Chinese authorities have cracked down on two publications: one has stopped publishing, and the other has dismissed its chief editor. In doing so, officials may be already laying the groundwork for next year’s 18th National Congress.
Zhu Shunzhong, the chief editor of The Great Wall Monthly, and ten staff members left the magazine, forcing the suspension of its No. 10 edition. Whether the magazine will resume publication is not known.
The primary reason for the Great Wall Monthly being shut down was political retaliation, according to Chen Yongmiao, a Beijing-based lawyer and commentator.
Zhu has been involved in the drafting of a 100 million yuan (US$15.7 million) ballot campaign to elect Cao Tian, an independent candidate, for mayor of Zhengzhou. Publications established by Zhu have also been promoting political reform in China and reporting on other sensitive political issues such as human rights, Chen said.
“Even though Cao is merely an independent candidate, for the communist officials it is anything but a trivial issue. Especially in Zhengzhou City, Henan Province, Cao’s participation in the elections has been an enormously eye-catching event. Government officials expended a lot of resources before Cao’s campaign was successfully suppressed,” Chen said.
In a microblog dated Oct. 30, Zhu responded to his magazine stopping publication, saying: “Even though I am reluctant to leave, I have no choice. If you don’t allow me to report the truth, please get back to your superiors and tell them that this country still needs a group of good people who have lofty ideals and care about the world.”
Chief Editor of People’s Daily Edition Sacked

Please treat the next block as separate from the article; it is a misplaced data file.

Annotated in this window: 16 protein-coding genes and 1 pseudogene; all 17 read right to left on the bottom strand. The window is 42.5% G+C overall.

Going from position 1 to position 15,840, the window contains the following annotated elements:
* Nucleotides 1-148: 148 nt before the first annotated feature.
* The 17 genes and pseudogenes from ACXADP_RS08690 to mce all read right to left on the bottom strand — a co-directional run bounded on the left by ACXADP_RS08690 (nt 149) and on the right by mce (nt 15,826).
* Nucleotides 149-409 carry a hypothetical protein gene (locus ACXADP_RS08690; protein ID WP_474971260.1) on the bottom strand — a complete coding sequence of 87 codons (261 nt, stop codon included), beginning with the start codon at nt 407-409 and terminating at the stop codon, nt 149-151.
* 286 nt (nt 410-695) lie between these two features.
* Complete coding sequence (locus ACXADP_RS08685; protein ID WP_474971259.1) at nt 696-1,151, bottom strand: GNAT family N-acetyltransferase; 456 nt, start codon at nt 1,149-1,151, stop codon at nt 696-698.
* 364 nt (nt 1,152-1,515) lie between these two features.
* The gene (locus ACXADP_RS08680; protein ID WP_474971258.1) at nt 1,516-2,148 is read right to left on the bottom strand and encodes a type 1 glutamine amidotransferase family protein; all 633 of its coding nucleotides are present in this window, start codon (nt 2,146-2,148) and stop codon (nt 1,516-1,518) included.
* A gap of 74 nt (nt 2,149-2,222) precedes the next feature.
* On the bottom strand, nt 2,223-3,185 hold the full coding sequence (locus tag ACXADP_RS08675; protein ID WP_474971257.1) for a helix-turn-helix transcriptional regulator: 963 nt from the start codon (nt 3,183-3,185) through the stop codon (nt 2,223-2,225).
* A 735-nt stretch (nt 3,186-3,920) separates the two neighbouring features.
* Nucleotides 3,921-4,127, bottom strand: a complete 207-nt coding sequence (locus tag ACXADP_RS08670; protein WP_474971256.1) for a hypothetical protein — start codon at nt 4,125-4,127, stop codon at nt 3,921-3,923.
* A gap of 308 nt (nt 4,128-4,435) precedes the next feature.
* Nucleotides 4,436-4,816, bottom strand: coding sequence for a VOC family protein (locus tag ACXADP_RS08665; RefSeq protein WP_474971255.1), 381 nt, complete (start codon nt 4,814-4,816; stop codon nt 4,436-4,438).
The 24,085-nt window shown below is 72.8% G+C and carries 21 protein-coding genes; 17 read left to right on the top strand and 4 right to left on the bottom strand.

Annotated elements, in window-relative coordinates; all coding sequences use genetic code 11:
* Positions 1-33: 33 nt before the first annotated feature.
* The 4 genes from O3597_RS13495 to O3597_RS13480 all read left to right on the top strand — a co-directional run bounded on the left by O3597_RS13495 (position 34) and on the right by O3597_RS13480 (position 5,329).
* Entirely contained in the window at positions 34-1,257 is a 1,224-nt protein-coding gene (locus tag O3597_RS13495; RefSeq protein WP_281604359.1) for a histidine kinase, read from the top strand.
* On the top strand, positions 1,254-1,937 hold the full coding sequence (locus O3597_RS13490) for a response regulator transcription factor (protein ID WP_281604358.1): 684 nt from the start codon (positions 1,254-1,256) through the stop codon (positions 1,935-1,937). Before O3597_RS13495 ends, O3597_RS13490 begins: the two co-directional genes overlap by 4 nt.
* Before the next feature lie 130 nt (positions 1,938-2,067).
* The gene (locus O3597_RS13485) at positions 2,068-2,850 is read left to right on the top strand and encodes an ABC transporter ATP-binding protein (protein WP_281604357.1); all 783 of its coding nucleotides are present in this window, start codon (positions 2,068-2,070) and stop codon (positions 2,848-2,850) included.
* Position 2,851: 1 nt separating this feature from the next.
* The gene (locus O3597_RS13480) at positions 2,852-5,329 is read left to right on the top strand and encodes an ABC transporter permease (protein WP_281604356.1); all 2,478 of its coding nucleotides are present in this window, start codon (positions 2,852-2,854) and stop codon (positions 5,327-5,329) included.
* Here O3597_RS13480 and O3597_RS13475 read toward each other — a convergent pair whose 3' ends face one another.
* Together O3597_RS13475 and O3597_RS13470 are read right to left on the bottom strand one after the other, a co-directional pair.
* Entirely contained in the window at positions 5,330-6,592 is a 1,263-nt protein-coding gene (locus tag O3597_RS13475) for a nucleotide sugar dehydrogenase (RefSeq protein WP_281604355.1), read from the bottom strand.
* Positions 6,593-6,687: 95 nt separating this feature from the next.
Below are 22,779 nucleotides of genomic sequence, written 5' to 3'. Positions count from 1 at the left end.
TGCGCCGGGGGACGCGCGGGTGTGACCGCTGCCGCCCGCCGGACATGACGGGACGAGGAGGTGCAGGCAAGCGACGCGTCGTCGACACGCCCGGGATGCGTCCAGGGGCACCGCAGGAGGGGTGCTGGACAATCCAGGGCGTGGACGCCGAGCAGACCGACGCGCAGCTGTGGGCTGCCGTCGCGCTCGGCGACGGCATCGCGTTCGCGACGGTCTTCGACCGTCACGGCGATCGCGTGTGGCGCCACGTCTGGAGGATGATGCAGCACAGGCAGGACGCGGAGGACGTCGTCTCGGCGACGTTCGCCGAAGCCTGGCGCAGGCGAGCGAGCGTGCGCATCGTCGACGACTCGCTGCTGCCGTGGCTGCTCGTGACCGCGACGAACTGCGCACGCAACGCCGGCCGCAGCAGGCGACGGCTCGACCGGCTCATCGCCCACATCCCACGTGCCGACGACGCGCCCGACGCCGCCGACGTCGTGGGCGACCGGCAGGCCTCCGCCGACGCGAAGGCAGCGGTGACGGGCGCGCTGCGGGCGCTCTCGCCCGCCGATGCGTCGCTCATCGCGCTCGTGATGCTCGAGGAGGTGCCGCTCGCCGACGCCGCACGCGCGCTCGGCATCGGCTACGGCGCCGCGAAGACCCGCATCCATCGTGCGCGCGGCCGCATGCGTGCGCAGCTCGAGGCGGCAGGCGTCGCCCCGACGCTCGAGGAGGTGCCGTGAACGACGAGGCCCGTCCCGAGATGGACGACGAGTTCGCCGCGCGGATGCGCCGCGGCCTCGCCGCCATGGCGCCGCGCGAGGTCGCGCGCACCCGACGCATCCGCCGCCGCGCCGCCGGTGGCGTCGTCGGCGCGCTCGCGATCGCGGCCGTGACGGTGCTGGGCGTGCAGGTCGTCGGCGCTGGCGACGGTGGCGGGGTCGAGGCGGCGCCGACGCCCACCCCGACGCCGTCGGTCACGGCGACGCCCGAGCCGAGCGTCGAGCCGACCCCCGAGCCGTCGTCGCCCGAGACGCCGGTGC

The other, more surprising, crack-down, was at People’s Daily, the Communist Party mouthpiece, which sacked Chen Jieren, Chief Editor of its Jiangsu online edition.
Chen, a senior figure in China’s media industry, commented on his dismissal on a Weibo microblog on the afternoon of Nov. 1, saying: “It is my honor to announce that according to the notification sent to me by People’s Daily two days ago, my job as the Executive Chief Editor has been terminated. It is because I have criticized the government too much, and I am viewed as an informer. The CCP’s propaganda machine cannot hire those who don’t cooperate. Hereafter, the People’s Daily conglomerate cannot hire me again in the future.”
Chen’s microblog is now also shut down.
The National Congress of the Chinese Communist Party is held about once every five years, with the 18th Congress scheduled for next autumn. Chen Yongmiao linked the moves by the CCP to control speech, including a recent tightening on the Twitter-like service Weibo, to the purpose of maintaining stability prior to next year’s congress.
Read the original Chinese article.